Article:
recently gave a talk as part of EVE University's 5th birthday
celebration on the topic of how newer players can get involved in
far more easily than other aspects of the game. One of the
questions which kept coming up was a request for rules or guidelines on
how to infiltrate hostile alliances - the basics of how one gets in,
gets the job done and gets out. Similarly, I was asked by a number of
aspiring corporate officers about the basics of the counterintelligence
game - how to find and out hostile agents. While there are no hard and
fast rules on either side of this divide, the example of one of my
now-retired agents and his infiltration of Veritas Immortalis
illustrates a number of lessons about the spy game.
Blitter had no experience in the espionage game. He approached me out
of the blue with a difficult question: Having just purchased a 38m
skillpoint character with a 'clean' corp history (i.e., not affiliated
with an agent's home alliance) capable of piloting capital ships,
should he put the character in Goonfleet - ruining it for any espionage
use in the process - or take a crack at infiltrating our enemies? This
wasn't an easy question to answer. It was October of 2006, at a time
when Goonswarm was living in Red Alliance's home system of C-J6; we had
no conquerable space of our own, and the bare handful of capital ships
our group of determined newbies could muster could barely be called a
'capfleet'. On the other hand, a capital ship character was the
opposite of the stereotype of a goon agent, who our enemies conceived
of as a recently-created newbie alt with no standings or employment
history. There didn't seem to be much harm in giving it a shot, so I
encouraged Blitter to infiltrate one of the Southern Coalition
alliances which were arrayed against us at the time.
As an espionage agency, we were lucky that we had been able to plan in
advance for the war against the Southern Coalition. Months before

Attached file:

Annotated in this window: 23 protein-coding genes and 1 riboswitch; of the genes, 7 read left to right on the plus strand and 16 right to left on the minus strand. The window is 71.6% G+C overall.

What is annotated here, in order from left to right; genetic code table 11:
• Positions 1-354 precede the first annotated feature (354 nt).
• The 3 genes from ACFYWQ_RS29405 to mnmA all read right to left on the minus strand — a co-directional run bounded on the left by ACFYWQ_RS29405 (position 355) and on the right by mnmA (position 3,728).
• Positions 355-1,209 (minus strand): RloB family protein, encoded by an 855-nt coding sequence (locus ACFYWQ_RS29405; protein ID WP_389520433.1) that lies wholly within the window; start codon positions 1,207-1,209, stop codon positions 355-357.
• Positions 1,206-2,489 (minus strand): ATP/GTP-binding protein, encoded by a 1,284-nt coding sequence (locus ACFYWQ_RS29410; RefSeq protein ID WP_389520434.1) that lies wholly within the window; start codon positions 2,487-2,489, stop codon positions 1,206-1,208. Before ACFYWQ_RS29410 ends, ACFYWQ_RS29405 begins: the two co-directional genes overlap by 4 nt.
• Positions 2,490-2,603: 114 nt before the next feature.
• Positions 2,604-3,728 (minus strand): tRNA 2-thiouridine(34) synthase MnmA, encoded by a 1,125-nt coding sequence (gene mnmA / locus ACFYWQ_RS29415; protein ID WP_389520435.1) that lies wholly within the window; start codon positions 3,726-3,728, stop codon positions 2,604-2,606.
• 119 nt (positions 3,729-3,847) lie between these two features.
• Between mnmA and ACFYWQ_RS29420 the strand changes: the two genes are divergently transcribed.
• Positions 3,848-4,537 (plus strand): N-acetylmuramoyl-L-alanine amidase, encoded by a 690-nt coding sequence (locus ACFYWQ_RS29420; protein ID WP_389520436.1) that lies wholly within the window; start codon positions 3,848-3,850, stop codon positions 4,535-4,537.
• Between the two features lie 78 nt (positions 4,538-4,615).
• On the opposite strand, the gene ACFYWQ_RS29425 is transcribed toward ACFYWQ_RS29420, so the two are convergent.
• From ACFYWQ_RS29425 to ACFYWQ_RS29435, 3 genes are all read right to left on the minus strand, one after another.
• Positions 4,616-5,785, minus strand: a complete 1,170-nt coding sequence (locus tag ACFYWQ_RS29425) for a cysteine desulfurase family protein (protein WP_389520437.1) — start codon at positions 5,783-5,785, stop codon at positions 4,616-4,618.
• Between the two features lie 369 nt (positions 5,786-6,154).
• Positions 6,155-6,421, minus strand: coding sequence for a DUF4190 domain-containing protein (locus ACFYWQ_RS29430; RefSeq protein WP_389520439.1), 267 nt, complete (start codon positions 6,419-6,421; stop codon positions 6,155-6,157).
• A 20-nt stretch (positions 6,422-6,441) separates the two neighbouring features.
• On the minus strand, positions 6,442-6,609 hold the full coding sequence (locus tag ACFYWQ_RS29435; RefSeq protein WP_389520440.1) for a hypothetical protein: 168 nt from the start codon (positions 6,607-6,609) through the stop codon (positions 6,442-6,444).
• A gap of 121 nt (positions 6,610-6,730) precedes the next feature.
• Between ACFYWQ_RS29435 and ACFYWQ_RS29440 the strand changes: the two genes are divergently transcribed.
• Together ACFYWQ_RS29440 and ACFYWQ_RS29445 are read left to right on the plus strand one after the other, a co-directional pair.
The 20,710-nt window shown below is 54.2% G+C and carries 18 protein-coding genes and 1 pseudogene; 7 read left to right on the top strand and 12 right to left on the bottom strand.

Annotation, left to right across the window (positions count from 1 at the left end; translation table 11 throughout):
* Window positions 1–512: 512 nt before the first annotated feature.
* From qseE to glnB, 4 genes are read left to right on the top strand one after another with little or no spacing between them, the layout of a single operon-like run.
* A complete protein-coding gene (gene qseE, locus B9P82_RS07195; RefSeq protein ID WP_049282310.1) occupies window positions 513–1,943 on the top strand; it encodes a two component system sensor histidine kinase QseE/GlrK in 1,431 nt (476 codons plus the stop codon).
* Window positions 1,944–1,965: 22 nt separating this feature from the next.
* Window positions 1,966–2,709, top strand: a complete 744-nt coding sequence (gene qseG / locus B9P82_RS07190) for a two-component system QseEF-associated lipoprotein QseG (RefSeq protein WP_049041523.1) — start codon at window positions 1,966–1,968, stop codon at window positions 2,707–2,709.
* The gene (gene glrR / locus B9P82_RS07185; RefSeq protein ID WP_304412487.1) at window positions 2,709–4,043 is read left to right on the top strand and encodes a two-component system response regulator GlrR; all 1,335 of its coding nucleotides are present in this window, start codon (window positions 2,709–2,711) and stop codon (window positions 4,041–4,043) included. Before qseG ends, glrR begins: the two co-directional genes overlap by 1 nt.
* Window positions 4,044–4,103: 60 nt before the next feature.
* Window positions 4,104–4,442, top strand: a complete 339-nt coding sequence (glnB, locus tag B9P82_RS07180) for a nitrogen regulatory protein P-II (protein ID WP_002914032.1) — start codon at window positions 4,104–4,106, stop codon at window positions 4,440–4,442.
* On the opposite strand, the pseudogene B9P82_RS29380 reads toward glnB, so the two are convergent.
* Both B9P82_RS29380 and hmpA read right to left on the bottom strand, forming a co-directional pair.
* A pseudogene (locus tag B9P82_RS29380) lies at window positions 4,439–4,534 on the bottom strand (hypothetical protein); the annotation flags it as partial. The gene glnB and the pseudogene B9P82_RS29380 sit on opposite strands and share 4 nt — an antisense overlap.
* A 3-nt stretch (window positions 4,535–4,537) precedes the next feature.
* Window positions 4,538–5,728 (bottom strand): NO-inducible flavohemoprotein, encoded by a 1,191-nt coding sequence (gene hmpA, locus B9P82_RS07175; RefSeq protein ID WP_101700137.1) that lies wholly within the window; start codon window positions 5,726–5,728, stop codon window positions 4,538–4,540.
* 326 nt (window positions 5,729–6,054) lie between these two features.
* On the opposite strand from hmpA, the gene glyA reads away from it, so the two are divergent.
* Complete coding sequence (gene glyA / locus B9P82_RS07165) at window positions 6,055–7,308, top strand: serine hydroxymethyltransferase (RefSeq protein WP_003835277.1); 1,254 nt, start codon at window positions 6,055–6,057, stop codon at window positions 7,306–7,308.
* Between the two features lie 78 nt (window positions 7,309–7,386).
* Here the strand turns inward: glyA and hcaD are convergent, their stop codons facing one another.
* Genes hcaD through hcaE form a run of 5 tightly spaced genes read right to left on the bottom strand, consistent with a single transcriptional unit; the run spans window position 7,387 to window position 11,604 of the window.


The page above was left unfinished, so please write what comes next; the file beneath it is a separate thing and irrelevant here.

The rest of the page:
Goonswarm moved in to live with Red Alliance in Insmother we began
seeding our future enemies with spies: Veritas Immortalis, Knights of
the Southerncross, Interstellar Starbase Syndicate and Lotka Volterra
had each been thoroughly infiltrated long before we made the
cross-galaxy journey from our motherland in Syndicate to Insmother.
Blitter acquired his capital agent at just the right time - we were
about to try to seize Scalding Pass from Veritas Immortalis, the first
target in what would rapidly develop into the first Great War.
When Blitter approached Veritas, he wasn't entirely sure how to go
about it. The invasion of Scalding Pass had just begun; paranoia was
rampant. In the end, he opted for complete openness: he made a post on
Veritas' forum in their recruitment section, mentioned that he owned an
Archon carrier, had an incredible amount of skillpoints, and was
willing to help out with logistics in the fight against the goon
hordes. The response was immediate and positive; within a day, Blitter
was in Dragons of Redemption, one of the primary corporations in
Veritas. At the time we were both surprised by how quickly Veritas
jumped on him, but in hindsight it makes sense: he was offering them
exactly what they would want in an ideal recruit, and it seemed
impossible to Veritas that a capital pilot could be a GIA agent. The
best way to get into a hostile organization is to keep your story
simple and tell people what they want to hear. No convoluted
explanation or fancy stories needed: take the direct approach.
What could Veritas have done differently? First, they should have held
their potential capital recruit to a higher standard of scrutiny.
Capital pilots are privy to far more strategic information than the
regular membership, so you must be especially certain they are not
spies. They could have checked his employment history and contacted the
CEOs or known members of his prior corporations for references; had
they done this, they may have found that the character had been sold,
and that the 'Lenutza' applying to Veritas was not the same 'Lenutza'
as before. They could have investigated the character sales section of
the Eve-Online forums looking for evidence of a potential sale. At the
very least, they could have resisted the urge to believe what they
wanted to believe, and held Blitter in a 'trial period' of sorts where
his access and information had been limited. But, they didn't.